Boy, 6, needs life-saving bone marrow transplant after undergoing brain surgery

A 6-year-old boy who underwent brain surgery last year is in need of a life-saving bone marrow transplant as he battles sickle cell disease. Ayden Palmer, who faces hours-long blood transfusions at Children’s Health Dallas until he receives the transplant, also suffered a stroke at age 3 that’s left him paralyzed on the left side of his body, Fox 4 News reported.

“He knows nothing but pain, and he’s immune to pain. That’s what I say,” Tut Palmer, the boy’s mother, told the news outlet.


Sickle cell disease is a blood disorder that affects how red blood cells deliver oxygen through the body. The disease can cause red blood cells to distort into an “S” or crescent shape, causing blockages and difficulty in moving. Patients typically begin exhibiting symptoms such as repeated infections, episodes of pain, anemia, fatigue, delayed growth and others during childhood. According to the U.S. National Library of Medicine (NIH), when the red blood cells have difficulty traveling to organs and tissues, damage can occur, causing serious complications for patients.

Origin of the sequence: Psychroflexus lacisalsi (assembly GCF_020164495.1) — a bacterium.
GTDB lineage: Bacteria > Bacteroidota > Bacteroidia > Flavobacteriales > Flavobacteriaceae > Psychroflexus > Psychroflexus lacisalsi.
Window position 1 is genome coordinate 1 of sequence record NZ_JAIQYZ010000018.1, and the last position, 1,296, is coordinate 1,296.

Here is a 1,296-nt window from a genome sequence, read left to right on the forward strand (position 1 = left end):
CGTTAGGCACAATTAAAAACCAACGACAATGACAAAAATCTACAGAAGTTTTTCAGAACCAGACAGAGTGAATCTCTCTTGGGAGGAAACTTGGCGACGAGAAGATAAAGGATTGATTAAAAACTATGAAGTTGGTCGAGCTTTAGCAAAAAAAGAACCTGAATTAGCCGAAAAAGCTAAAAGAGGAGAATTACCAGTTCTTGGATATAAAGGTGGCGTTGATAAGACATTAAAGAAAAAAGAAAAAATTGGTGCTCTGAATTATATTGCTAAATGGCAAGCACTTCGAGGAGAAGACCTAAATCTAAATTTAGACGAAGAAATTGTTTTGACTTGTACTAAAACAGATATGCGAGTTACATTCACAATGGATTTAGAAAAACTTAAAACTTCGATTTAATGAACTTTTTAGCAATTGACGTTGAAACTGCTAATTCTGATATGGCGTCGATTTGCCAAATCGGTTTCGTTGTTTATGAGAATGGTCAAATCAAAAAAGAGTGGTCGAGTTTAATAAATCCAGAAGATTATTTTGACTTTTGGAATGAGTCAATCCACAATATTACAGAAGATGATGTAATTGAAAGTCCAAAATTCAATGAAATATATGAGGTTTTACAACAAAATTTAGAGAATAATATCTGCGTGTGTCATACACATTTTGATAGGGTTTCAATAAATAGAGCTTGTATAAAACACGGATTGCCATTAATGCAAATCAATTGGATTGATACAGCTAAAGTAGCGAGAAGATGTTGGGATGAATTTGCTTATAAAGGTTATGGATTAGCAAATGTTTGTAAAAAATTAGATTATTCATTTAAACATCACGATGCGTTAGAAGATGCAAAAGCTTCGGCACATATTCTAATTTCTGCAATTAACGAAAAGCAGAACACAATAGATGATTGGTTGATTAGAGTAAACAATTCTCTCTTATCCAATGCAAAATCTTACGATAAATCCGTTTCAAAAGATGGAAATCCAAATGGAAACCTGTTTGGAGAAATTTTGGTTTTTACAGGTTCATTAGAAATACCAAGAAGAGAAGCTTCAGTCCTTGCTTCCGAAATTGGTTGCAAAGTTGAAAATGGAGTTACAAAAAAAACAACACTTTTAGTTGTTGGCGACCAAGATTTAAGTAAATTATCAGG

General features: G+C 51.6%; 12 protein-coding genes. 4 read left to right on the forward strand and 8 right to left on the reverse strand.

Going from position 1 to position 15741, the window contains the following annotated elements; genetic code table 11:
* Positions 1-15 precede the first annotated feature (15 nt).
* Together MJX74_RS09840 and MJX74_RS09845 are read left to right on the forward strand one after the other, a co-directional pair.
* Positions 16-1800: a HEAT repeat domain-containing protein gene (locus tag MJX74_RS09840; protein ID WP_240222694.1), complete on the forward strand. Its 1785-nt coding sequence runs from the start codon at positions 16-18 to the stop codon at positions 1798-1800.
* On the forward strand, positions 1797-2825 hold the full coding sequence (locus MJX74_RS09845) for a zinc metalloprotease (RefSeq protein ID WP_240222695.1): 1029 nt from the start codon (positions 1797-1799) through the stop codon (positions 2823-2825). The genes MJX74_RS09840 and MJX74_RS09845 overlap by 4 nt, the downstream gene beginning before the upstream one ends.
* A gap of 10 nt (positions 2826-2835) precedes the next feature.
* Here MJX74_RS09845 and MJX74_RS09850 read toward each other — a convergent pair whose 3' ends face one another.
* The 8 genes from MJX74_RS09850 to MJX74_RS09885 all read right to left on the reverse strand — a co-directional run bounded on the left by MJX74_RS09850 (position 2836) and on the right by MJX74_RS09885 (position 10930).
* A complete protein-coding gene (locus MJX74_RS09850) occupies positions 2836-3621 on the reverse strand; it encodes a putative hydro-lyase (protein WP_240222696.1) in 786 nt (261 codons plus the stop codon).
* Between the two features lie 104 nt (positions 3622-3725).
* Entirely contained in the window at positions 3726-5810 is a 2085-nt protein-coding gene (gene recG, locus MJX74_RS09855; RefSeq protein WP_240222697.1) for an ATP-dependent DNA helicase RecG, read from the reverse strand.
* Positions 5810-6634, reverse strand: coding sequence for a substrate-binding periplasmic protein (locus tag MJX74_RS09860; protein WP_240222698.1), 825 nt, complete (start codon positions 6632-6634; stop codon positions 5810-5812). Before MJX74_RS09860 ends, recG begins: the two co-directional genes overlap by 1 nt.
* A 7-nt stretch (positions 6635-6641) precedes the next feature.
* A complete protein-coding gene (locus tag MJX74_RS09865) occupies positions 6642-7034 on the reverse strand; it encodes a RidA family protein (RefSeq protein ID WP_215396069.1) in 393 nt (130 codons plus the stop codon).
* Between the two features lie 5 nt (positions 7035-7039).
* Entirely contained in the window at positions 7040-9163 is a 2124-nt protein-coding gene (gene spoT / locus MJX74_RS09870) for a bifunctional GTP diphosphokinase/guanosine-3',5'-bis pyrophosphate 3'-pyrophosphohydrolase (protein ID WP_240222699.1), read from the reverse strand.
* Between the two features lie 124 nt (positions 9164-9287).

The disease is most common in people with ancestors from Africa, Mediterranean countries, the Arabian Peninsula, India, South America, Central America and parts of the Caribbean. According to the NIH, it’s the most common inherited blood disorder in the U.S. and affects up to 80,000 Americans, occurring in 1 in 500 African-Americans and 1 in 1,000 to 1,400 Hispanic Americans.

Palmer and Ayden’s doctors hope that by sharing his story, more minority donors will sign up for the registry to help other patients facing critical health issues. According to Be The Match, black or African-American patients only have a 23 percent likelihood of finding a compatible donor, compared to 77 percent for white patients.


Ayden’s doctor, Tiffany Simms-Waldrip, told Fox 4 News that waiting for the donor will be crucial in the boy’s treatment to avoid further complications. But the more time passes, the more risk for potential issues.

“It’s daunting. It’s a waiting game,” the boy’s mother told Fox 4 News. “I always tell my husband, it’s impossible finding a match right now.”